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Fairview Elementary goes to the dogs
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Dozens of scientific reports point to the ability of dogs to help those struggling with depression and anxiety.

Teachers and students at Fairview Elementary School are using two companion animals - Sugar and Bear - to encourage shy readers to read aloud, to foster social skills within autistic students, to motivate children to exercise and provide incentives for good behavior.

Nina Henderson, pre-K coordinator at Fairview Elementary, has rescued animals from shelters for eight years bringing them out to her farm in Rutledge. At times Henderson has housed as many as 15 dogs on her property.

Certain dogs displayed such friendly, relaxed qualities it caused Henderson to look into therapy dog training and certification.

"It's one of the things I've been very interested in this past year by doing research and talking about it with others," Henderson said.

When a loving, quiet yellow Labrador retriever came into her life, Henderson decided to have her assessed for work as a therapy dog.

"It's one of the things I've been very interested in this past year by doing research and talking about it with others," Henderson said.

Because Sugar passed her assessment, Companion Animal Rescue Inc. and the Morgan County Human Society sponsored her adoption and some of her medical bills.

Fairview Principal Holly Dubois agreed to have Sugar come to the school and work with special needs students and as a reading coach. Dubois liked the idea so much she decided to bring her 3- to 4-year-old black Labrador retriever, Bear, to school as well.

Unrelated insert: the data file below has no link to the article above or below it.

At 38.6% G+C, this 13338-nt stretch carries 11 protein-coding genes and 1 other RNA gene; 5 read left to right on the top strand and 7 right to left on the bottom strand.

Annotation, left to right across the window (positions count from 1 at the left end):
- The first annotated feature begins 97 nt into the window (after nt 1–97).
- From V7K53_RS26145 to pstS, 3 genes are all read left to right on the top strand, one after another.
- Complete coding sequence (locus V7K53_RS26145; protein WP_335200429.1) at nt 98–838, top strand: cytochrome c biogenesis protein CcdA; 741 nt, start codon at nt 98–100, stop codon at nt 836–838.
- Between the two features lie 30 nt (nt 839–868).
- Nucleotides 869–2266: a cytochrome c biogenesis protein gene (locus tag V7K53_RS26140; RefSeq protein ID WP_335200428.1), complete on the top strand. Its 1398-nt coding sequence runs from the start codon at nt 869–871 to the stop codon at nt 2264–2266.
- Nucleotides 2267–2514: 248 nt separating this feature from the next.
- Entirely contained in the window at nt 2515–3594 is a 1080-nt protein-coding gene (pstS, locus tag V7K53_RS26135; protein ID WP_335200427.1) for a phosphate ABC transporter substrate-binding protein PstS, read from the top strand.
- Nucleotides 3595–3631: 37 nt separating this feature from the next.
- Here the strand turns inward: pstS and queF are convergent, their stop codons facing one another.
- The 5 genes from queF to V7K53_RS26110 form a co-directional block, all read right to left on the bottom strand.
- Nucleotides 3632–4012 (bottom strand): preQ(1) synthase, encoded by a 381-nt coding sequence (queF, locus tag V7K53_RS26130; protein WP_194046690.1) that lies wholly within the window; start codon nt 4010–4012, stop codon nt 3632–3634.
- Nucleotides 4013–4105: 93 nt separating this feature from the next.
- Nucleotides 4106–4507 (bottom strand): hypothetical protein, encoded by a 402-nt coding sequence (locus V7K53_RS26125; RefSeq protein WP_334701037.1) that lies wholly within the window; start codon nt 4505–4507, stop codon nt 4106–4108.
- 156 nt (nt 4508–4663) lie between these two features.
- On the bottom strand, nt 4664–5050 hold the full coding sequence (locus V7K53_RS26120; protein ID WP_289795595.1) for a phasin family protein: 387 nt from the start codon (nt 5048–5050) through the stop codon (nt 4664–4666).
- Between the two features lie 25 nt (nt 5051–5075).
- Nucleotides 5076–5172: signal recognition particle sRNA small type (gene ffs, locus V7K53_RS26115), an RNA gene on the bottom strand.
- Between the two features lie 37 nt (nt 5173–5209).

"Anybody can ask for access to Bear or Sugar," Dubois said. "It's like checking out a library book."

On a typical day at work, Sugar and Bear will sit in special needs classrooms with autistic children to support engagement in language - a major goal of teachers of autistic students.

"They will talk to a dog before they will talk to a human," Dubois said.

Not only will autistic students vocalize thoughts or feelings around four-legged friends they also exercise by taking them for walks around the school.

Regular education students also benefit from the cardiovascular workouts provided by tossing flying discs and balls to the retrievers - famous for chasing anything that moves.

Children with anger issues calm down after Dubois requests they take Sugar or Bear on a walk.

"The second benefit is they are showing care and compassion toward an animal," Dubois said, "and we're hoping they will eventually be able to show care and compassion toward humans."

Children also feel more confident around the dogs.

"Even though they're not their pet, it gives them a sense of ownership and pride," Dubois said.

Students apprehensive about reading aloud are also more confident with the dogs.

"They're not going to laugh or say you messed up a word," Dubois said. "That's such a confidence builder. Or, if a student doesn't like to read period, they will if they can just sit by that dog."

Students at Fairview who may not have family pets are learning not to fear dogs, but that they should be approached in a certain way, never approached if they are unknown to the child and owners must always be asked before their animal is petted.

"There are just ton of fringe benefits," Dubois said.

Henderson said when students feel Sugar and Bear's well-groomed coat or see them obey a command, they may go home and brush their dog's coat out or try to teach him or her to sit.

"A great part of being in rescue is you get that trickle down effect," Henderson said.

Henderson explained how she would like "dog time" to become a reward for passing a certain number of Accelerated Reader tests.

Both Dubois and Henderson admit they haven't reinvented the wheel with the idea of therapy dogs in schools, but rather copied what other schools around the country were doing.

However, they said the new additions to Fairview have certainly positively affected students and provided incentive for young minds to come to school ready to follow directions, behave well and learn.